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Leaving the Top Chef competition, I could not help thinking how much of a struggle it was to cook without fresh vegetables and herbs that were not available in the Air Force Base kitchen.  It made me think of the challenges many Americans face to find fresh produce and healthy ingredients, and the sad results for the nation’s health. I run an industrial size kitchen feeding 2500 people a day, and despite the size and scope of the operation I manage, everything we put on the table to feed our guests is made from scratch.  The Air Force Colonel had made it clear that these were some of America’s finest Airmen and Airwomen.  He told of their extensive travels abroad that have enlightened their palates — yet sadly the kitchen walk-in refrigerator at the base had very little fresh produce […]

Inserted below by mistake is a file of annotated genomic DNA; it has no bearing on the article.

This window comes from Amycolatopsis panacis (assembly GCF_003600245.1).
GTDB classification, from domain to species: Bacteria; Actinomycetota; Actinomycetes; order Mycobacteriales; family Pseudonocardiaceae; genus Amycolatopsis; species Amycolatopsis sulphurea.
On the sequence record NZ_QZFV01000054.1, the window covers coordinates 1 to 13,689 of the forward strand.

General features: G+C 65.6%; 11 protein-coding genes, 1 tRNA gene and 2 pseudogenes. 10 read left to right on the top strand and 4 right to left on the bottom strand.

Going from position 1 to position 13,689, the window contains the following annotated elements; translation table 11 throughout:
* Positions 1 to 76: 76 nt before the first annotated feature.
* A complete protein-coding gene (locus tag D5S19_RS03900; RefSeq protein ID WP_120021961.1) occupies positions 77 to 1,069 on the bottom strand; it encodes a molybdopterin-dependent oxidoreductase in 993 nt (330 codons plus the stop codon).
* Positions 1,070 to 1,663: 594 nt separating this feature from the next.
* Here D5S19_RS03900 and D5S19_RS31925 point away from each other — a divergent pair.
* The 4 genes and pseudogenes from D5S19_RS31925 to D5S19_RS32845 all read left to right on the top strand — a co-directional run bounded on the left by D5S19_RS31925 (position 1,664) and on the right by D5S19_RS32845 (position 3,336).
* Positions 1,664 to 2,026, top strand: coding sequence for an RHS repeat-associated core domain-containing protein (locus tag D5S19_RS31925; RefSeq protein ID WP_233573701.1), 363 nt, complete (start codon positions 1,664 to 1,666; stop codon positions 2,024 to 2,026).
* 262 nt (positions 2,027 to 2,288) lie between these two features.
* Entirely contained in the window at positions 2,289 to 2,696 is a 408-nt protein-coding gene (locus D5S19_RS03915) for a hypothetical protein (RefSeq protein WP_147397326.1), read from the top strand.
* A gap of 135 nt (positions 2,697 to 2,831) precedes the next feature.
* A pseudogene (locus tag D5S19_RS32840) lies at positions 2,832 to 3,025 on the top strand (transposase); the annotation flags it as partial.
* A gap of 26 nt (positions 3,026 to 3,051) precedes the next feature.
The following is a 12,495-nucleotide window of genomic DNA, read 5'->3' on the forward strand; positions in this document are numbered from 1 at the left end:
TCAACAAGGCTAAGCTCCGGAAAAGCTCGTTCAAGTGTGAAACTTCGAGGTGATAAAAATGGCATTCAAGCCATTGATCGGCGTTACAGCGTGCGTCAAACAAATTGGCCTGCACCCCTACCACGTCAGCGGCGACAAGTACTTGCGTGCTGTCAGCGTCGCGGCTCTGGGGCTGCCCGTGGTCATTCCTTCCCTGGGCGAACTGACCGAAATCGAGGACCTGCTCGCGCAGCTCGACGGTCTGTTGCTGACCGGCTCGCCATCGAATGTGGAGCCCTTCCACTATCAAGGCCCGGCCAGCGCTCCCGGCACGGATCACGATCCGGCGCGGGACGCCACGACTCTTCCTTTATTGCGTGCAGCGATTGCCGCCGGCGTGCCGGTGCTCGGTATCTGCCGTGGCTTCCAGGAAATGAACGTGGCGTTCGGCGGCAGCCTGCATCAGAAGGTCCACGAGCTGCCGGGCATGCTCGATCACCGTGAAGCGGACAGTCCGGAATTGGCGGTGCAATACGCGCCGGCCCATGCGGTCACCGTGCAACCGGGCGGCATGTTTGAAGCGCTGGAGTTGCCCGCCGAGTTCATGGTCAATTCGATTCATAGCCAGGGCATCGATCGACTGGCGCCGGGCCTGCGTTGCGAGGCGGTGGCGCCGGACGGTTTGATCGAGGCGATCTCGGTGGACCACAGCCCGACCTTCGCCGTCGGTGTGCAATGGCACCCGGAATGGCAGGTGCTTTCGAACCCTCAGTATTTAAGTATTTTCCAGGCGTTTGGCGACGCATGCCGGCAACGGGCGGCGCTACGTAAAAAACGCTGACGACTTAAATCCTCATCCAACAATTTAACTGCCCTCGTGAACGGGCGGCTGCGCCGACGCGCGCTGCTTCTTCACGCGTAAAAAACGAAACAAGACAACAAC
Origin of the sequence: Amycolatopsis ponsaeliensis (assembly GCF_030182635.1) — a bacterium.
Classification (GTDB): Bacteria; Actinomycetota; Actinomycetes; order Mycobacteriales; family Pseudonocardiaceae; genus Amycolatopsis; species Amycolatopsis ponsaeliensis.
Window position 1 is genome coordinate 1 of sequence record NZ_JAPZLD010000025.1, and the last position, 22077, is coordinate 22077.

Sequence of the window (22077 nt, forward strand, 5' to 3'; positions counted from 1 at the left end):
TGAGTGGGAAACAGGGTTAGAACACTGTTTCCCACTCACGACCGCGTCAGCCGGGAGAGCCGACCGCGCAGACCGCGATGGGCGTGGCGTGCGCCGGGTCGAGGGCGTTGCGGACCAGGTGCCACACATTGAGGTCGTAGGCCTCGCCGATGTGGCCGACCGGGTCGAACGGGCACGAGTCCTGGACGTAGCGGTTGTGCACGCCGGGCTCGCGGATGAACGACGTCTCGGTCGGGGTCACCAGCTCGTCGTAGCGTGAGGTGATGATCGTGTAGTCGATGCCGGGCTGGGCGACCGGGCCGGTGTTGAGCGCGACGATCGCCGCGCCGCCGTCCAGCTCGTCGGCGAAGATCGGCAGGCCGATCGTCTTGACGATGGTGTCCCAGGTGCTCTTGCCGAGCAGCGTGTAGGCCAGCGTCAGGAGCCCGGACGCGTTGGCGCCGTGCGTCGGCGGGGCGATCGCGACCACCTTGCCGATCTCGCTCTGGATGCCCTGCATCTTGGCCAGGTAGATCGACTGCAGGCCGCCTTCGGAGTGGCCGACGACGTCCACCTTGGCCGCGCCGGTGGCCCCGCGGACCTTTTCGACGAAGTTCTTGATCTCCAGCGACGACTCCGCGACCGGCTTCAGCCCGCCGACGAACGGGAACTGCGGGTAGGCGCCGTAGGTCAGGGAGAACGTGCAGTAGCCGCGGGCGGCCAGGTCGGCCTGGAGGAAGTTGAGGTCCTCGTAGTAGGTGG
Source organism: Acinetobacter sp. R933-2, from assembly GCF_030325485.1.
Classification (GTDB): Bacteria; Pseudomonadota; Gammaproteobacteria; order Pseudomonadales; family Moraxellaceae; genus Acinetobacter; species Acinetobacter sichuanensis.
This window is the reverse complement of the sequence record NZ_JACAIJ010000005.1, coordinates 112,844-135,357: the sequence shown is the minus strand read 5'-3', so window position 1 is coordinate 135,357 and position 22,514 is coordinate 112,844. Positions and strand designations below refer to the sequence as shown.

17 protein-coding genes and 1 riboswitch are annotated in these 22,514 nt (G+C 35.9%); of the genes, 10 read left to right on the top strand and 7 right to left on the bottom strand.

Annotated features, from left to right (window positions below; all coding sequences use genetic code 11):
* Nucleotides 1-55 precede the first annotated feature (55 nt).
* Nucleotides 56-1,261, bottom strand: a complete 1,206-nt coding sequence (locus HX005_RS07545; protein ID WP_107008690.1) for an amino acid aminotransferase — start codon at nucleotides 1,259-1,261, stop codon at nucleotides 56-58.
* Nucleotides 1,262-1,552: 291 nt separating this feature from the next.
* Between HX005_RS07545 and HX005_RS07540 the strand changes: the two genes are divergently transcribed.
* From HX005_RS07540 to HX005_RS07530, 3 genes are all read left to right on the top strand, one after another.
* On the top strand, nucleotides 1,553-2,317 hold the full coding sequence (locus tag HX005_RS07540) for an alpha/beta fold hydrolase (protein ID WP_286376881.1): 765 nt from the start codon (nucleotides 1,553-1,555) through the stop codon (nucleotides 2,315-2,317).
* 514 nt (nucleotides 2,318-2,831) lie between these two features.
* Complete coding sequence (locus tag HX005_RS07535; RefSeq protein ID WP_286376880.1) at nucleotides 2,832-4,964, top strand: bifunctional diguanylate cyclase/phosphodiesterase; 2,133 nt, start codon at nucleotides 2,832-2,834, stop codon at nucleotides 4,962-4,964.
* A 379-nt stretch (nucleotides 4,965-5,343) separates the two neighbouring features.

I ate Bon Appétit food at WashU in St. Louis for four years—and I guess my accumulated knowledge of Bon Appétit by the time I graduated just goes to show that just because you put something in your mouth doesn’t mean you know a THING about it. So here are my very first impressions of “the Real Bon Appétit”…of finally diving into the “real world”, and the truth about salmon…